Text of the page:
This week, I travelled to Dublin start filming on Rouzbeh Rahsidi's new feature film, He. I am currently working on a series of blogs about the shoot, which Rashidi and I will expand into a codified technique which can be employed by other directors and actors, independently. But first however, I want to share with you my preparation for He in the week leading upto the shoot. For those of you unfamiliar with Rashidi's methods, it is important to point out that he doesn't work from a script, there is no script. In the case of He, all I knew about the film was the brief outline that Rashidi had provided me with. There were no lines to learn, no script to analyse, no rehearsals. So, the question for me was: “what do I need to do to make sure I'm ready to perform?”
Well, it was helpful that I had worked with Rashidi before, on the Remodernist feature film, Closure Of Catharsis, and therefore, I at least knew what to expect from him: Rashidi intentionally avoids rehearsals with the actor – on Closure Of Catharsis I was given only a few sentences prior to filming, enough to get my imagination working, and then it was up to me to create something infront of a rolling camera. With this on my mind, I decided to arrive in Dublin without preconceptions about what I was going to do – I needed to be receptive to my surroundings, to what is being said to me, and able to respond quickly, vividly, and fully. In order to do this, I had to ensure that I was relaxed and refreshed, with my mind as free of clutter as possible, almost completely blank. In great performances, the actor simplifies and intensifies life, it is a heightened state of being, every moment is exciting and meaningful. When working from a text (if it's a good one), the writer has already created a structure which helps the actor to simplify and intensify (ie: discard anything not germane to the script), or, when improvising, there is usually a rehearsal period where a structure is created and then carried into the performance – however, when improvising without rehearsal, the actor must create the structure himself during the performance, moment-to-moment - this requires serious creative energy, and the mind must be razor sharp. If the actor fails to create this structure, the simplicity and intensity will not be present in his work, and then we are left with a performance overloaded with meaningless detail, a hodge-podge. No thanks. So, I knew I had to arrive in Dublin absolutely on top of my game.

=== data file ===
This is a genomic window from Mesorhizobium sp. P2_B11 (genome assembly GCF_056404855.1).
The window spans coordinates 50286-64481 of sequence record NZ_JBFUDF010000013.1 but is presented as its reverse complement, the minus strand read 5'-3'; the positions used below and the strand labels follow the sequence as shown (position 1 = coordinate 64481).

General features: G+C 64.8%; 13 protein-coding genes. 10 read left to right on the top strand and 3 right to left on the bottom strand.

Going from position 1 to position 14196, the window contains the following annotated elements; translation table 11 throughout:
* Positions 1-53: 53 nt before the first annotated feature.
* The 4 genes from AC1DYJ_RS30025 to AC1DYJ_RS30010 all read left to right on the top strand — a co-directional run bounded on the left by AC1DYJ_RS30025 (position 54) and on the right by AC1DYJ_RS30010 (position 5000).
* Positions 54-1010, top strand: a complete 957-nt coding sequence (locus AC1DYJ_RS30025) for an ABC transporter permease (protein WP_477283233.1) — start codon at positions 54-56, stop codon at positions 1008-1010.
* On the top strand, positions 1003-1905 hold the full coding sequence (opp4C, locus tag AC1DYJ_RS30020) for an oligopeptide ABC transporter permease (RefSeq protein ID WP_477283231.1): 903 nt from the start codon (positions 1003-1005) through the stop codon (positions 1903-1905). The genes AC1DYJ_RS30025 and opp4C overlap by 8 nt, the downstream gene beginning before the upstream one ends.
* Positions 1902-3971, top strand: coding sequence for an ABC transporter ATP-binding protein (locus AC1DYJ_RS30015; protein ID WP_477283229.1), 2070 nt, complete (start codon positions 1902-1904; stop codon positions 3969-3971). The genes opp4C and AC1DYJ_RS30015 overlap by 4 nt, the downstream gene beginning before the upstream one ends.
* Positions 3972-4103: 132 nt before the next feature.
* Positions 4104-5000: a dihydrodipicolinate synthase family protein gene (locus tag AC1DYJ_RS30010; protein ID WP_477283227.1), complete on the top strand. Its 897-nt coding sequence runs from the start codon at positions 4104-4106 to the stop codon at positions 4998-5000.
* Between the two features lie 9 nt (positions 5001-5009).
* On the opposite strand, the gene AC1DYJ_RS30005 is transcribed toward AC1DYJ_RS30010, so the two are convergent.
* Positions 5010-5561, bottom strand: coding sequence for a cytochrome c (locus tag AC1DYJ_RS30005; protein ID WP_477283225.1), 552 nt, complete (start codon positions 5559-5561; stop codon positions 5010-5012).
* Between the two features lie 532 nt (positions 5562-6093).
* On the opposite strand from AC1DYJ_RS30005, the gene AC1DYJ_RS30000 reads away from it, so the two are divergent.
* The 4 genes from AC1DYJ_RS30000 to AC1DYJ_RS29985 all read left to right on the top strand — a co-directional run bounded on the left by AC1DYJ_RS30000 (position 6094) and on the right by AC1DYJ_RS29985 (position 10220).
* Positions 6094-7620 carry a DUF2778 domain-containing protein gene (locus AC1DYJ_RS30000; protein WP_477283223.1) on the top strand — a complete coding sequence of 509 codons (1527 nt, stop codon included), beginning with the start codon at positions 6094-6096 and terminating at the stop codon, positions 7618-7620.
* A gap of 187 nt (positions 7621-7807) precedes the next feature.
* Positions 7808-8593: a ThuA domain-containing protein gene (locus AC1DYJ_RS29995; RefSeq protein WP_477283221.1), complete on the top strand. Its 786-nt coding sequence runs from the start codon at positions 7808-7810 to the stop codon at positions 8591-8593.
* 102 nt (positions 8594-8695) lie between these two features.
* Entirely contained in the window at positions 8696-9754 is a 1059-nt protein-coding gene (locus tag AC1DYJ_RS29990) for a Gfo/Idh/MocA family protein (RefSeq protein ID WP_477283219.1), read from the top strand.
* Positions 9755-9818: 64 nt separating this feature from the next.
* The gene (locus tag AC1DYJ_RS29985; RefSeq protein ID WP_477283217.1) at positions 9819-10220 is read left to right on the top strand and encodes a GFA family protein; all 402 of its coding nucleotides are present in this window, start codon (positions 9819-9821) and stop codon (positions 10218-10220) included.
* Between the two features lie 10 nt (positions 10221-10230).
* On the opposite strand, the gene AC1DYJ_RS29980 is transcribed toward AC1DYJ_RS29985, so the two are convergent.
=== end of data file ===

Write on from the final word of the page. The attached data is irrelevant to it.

There is also a game I am playing with myself – I must ensure that the current work is an improvement on the work I have done previously, I need to finish each production a better actor than when I started it, so there is this little pressure that I add into the mix. Therefore, in order to accomplish my dual goal of doing my job well and defeating my own limitations, I rest myself. I decrease my normal activity, I avoid committing to new tasks, or anything which requires deep thought and sends my brain off into new directions – I go into stand-by mode, a sort of hibernation. This is difficult for me because if I'm not working hard then I feel as though I am not living life, so I have to fight my natural instincts. Throughout the week I suffered from pangs of anxiety that I am wasting my life, but quickly settled when I reminded myself why I was resting. The strange aspect about consciously decreasing your activity, is how it affects the brain – the length of time I could concentrate for shrank, suddenly I couldn't remember things, I became absent minded, I missed words out when writing a sentence, my resolve was weak, and there were certain moments when this decline seemed shocking, but again, I reminded myself that I am deliberately shutting parts of myself down, and that it is only temporary in any case. I do this vague emptying-of-the-mind preparation all week, holding the general outline of the film at the back of my mind, never thinking about it directly, and neither did I focus on anything else with intent - I stared at movies without really watching them. Then, at the last minute, I do all that I need to do to be ready to leave for my flight, and I do it quickly and decisively, the resting period is not over, that won't end until I officially start work, I do it this way because it minimizes the time I spend concentrating on it, and therefore it's ability to disrupt me. Broadly speaking, this preparation worked. I turned up in Dublin strong and focussed, ready to not only cope with the creative challenges which lay ahead, but energized to excel by them.
NB - When working on a script, I get a feeling of fullness by the end of rehearsals, it's the carrying round of the dialogue in my head, and rehearsals in my muscle memory. I got the same feeling of fullness when preparing for He, even though there was no dialogue or rehearsal. It was a sort of Pavlovian response to the fact I was going to perform. Strange.